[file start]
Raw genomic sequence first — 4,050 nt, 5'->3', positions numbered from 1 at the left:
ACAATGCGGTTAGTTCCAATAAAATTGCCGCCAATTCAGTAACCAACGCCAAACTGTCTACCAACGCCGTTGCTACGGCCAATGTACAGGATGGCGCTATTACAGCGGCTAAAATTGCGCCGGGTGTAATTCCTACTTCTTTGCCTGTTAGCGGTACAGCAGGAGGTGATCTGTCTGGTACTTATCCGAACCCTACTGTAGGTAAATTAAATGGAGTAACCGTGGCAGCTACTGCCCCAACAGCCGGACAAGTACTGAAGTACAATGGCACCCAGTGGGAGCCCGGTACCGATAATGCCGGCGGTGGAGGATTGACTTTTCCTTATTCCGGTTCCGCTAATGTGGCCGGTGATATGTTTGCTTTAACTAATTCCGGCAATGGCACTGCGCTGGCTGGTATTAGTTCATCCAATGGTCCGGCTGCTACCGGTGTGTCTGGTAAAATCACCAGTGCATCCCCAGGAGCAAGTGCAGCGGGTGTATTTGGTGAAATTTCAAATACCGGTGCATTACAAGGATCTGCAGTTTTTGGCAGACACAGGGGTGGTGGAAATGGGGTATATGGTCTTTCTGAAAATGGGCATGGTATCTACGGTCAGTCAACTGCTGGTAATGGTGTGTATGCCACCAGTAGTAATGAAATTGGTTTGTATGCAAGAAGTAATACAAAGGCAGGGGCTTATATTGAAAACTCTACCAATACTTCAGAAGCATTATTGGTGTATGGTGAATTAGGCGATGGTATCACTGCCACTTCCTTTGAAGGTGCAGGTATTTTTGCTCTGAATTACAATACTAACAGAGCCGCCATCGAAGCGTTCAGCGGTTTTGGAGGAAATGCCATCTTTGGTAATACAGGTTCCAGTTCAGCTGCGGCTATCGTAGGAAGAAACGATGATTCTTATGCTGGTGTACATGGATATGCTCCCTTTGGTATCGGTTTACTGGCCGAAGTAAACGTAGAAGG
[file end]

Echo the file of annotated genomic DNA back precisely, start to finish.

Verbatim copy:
Raw genomic sequence first — 4,050 nt, 5'->3', positions numbered from 1 at the left:
ACAATGCGGTTAGTTCCAATAAAATTGCCGCCAATTCAGTAACCAACGCCAAACTGTCTACCAACGCCGTTGCTACGGCCAATGTACAGGATGGCGCTATTACAGCGGCTAAAATTGCGCCGGGTGTAATTCCTACTTCTTTGCCTGTTAGCGGTACAGCAGGAGGTGATCTGTCTGGTACTTATCCGAACCCTACTGTAGGTAAATTAAATGGAGTAACCGTGGCAGCTACTGCCCCAACAGCCGGACAAGTACTGAAGTACAATGGCACCCAGTGGGAGCCCGGTACCGATAATGCCGGCGGTGGAGGATTGACTTTTCCTTATTCCGGTTCCGCTAATGTGGCCGGTGATATGTTTGCTTTAACTAATTCCGGCAATGGCACTGCGCTGGCTGGTATTAGTTCATCCAATGGTCCGGCTGCTACCGGTGTGTCTGGTAAAATCACCAGTGCATCCCCAGGAGCAAGTGCAGCGGGTGTATTTGGTGAAATTTCAAATACCGGTGCATTACAAGGATCTGCAGTTTTTGGCAGACACAGGGGTGGTGGAAATGGGGTATATGGTCTTTCTGAAAATGGGCATGGTATCTACGGTCAGTCAACTGCTGGTAATGGTGTGTATGCCACCAGTAGTAATGAAATTGGTTTGTATGCAAGAAGTAATACAAAGGCAGGGGCTTATATTGAAAACTCTACCAATACTTCAGAAGCATTATTGGTGTATGGTGAATTAGGCGATGGTATCACTGCCACTTCCTTTGAAGGTGCAGGTATTTTTGCTCTGAATTACAATACTAACAGAGCCGCCATCGAAGCGTTCAGCGGTTTTGGAGGAAATGCCATCTTTGGTAATACAGGTTCCAGTTCAGCTGCGGCTATCGTAGGAAGAAACGATGATTCTTATGCTGGTGTACATGGATATGCTCCCTTTGGTATCGGTTTACTGGCCGAAGTAAACGTAGAAGG